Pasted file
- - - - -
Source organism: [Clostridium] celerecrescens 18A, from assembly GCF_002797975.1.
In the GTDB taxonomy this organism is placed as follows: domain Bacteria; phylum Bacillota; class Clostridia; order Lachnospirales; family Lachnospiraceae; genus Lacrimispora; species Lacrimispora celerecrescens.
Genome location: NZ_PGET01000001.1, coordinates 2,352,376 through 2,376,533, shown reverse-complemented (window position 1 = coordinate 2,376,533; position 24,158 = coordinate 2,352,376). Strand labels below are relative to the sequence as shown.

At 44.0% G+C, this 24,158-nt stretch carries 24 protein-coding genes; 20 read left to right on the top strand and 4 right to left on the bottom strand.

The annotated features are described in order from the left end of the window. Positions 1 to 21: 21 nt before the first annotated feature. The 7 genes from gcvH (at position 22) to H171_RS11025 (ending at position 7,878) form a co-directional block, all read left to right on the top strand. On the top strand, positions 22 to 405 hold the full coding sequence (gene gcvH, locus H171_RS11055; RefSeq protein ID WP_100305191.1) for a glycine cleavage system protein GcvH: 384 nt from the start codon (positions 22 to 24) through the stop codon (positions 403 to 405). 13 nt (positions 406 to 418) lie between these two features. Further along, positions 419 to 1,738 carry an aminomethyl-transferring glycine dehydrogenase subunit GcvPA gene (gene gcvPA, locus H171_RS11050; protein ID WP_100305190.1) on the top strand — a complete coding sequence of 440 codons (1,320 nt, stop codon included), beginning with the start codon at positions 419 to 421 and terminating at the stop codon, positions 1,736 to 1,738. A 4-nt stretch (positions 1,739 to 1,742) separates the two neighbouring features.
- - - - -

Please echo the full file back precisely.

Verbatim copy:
Source organism: [Clostridium] celerecrescens 18A, from assembly GCF_002797975.1.
In the GTDB taxonomy this organism is placed as follows: domain Bacteria; phylum Bacillota; class Clostridia; order Lachnospirales; family Lachnospiraceae; genus Lacrimispora; species Lacrimispora celerecrescens.
Genome location: NZ_PGET01000001.1, coordinates 2,352,376 through 2,376,533, shown reverse-complemented (window position 1 = coordinate 2,376,533; position 24,158 = coordinate 2,352,376). Strand labels below are relative to the sequence as shown.

At 44.0% G+C, this 24,158-nt stretch carries 24 protein-coding genes; 20 read left to right on the top strand and 4 right to left on the bottom strand.

The annotated features are described in order from the left end of the window. Positions 1 to 21: 21 nt before the first annotated feature. The 7 genes from gcvH (at position 22) to H171_RS11025 (ending at position 7,878) form a co-directional block, all read left to right on the top strand. On the top strand, positions 22 to 405 hold the full coding sequence (gene gcvH, locus H171_RS11055; RefSeq protein ID WP_100305191.1) for a glycine cleavage system protein GcvH: 384 nt from the start codon (positions 22 to 24) through the stop codon (positions 403 to 405). 13 nt (positions 406 to 418) lie between these two features. Further along, positions 419 to 1,738 carry an aminomethyl-transferring glycine dehydrogenase subunit GcvPA gene (gene gcvPA, locus H171_RS11050; protein ID WP_100305190.1) on the top strand — a complete coding sequence of 440 codons (1,320 nt, stop codon included), beginning with the start codon at positions 419 to 421 and terminating at the stop codon, positions 1,736 to 1,738. A 4-nt stretch (positions 1,739 to 1,742) separates the two neighbouring features.